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Thank you gravyface, much appreciated information. I think this is what my friend was getting at with his recommendation of the 500 series: I would accomplish the routing I need, get some warm 'coloring' of the sound with a preamp and other improvements with a compressor, plus the elimination of excess multi-channels I wouldn't need in a full mixer (I record single tracks at a time into Logic DAW).

I guess my questions are: (1) is the signal of the Rhodes and Clavinet to low-output to go directly into a mixer/500 series preamp? E.g., you wouldn't plug an electric guitar direct into a mixer, and a Rhodes/Clavinet is not all that different; (2) if you agree with #1 , would a tube DI box accomplish the low output issue, along with giving the Rhodes more of its signature 'tube' warm sound?
Old 23rd February 2020
  #4
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gravyface's Avatar
Quote:
Originally Posted by ihavezippers View Post
Thank you gravyface, much appreciated information. I think this is what my friend was getting at with his recommendation of the 500 series: I would accomplish the routing I need, get some warm 'coloring' of the sound with a preamp and other improvements with a compressor, plus the elimination of excess multi-channels I wouldn't need in a full mixer (I record single tracks at a time into Logic DAW).

I guess my questions are: (1) is the signal of the Rhodes and Clavinet to low-output to go directly into a mixer/500 series preamp? E.g., you wouldn't plug an electric guitar direct into a mixer, and a Rhodes/Clavinet is not all that different; (2) if you agree with #1 , would a tube DI box accomplish the low output issue, along with giving the Rhodes more of its signature 'tube' warm sound?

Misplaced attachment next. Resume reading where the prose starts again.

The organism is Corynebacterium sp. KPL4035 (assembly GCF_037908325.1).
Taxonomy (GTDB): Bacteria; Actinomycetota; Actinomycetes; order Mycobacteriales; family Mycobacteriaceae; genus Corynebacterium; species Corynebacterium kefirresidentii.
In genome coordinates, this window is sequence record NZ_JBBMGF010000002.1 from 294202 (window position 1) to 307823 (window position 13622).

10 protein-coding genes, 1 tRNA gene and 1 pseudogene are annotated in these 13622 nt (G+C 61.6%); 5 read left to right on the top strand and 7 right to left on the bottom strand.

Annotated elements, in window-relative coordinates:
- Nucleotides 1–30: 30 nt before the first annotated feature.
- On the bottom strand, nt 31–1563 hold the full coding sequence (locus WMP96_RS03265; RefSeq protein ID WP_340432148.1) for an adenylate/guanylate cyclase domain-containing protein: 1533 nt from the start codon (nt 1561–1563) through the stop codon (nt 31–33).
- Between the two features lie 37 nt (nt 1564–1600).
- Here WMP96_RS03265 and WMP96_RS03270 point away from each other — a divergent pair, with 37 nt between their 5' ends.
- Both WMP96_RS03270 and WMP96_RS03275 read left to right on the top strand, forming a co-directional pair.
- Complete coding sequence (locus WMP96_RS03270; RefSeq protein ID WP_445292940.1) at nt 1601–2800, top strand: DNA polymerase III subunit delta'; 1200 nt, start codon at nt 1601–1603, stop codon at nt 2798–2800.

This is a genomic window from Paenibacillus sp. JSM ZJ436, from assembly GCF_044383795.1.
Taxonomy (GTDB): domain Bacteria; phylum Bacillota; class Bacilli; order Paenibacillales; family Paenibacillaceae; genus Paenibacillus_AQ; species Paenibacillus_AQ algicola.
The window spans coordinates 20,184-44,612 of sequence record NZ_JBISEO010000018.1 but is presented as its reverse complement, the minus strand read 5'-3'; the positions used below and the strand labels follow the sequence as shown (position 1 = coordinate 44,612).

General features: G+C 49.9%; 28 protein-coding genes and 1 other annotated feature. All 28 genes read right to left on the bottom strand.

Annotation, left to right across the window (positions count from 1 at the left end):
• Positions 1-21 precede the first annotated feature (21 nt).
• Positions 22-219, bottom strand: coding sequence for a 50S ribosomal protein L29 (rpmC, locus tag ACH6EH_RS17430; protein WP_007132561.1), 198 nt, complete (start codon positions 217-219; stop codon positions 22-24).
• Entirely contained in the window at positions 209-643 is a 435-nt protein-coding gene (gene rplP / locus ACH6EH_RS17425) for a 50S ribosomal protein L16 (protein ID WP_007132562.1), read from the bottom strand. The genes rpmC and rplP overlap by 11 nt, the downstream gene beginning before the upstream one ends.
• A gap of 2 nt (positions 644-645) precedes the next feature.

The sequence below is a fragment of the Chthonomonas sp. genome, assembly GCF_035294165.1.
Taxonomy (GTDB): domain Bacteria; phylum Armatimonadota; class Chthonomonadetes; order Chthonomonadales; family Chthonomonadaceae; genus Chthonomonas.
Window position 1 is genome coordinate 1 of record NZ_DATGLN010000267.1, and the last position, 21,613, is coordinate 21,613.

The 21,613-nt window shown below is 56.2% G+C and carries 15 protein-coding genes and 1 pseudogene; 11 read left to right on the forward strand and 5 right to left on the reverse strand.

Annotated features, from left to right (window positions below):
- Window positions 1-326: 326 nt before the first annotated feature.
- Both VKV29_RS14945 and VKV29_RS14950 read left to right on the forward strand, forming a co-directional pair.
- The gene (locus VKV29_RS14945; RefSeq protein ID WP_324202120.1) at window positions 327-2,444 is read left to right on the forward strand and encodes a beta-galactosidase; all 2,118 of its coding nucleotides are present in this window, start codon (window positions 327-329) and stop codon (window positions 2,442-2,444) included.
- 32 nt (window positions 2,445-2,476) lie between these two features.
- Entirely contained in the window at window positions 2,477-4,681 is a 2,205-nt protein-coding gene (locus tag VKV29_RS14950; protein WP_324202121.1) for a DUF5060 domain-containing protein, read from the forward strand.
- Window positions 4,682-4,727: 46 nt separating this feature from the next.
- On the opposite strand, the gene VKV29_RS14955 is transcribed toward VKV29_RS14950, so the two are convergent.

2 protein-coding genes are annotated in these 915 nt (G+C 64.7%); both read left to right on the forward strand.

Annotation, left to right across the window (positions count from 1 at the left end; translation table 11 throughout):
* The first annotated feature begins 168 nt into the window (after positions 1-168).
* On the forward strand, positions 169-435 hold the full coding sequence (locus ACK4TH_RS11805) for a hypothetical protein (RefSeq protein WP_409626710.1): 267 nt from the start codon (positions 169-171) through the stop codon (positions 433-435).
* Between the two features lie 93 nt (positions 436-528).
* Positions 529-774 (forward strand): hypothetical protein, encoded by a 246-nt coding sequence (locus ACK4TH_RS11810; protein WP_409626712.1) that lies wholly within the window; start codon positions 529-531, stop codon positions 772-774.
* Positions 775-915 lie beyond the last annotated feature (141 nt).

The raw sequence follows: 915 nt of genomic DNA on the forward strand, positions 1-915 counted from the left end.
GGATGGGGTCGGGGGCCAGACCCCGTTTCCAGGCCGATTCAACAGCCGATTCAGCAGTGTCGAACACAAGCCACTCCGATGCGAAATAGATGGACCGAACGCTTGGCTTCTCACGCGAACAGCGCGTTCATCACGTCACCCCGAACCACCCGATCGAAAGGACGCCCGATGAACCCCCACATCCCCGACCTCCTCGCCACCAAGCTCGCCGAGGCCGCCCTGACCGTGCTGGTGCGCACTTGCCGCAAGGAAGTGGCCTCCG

I think you're overthinking the "low output".

You use a microphone preamp to bring a microphone up to the appropriate level, but you're already at line level, so you'd be padding the input likely or using unity (zero) gain, which really doesn't do anything.

Yeah, you can get mic preamps that have input and output knobs so you can attenuate the output signal and hit the input harder, but I don't really see the point with line level sources like synths and electric keyboards.

So to reiterate, grab a DB25-to-TRS snake for 40 bucks. Hook it up. Record some stuff. Do you like it? Yeah? Cool, move on and make some music.

Don't get caught up in the wheel of malarkey that is Gearslutz, where too many of us sink way too many hours into this forum instead of actually doing things.
Old 23rd February 2020
  #5
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swafford's Avatar
 

Quote:
Originally Posted by ihavezippers View Post
What would you recommend along these lines, especially if recording as high quality as possible is the priority (versus having ability to gig with the equipment)?
The best thing I have found to record these sort of things direct is a Grace Alix. It has an internal effects loop and can also output to an amp if you needed as wells is some great EQ. You can also use it live!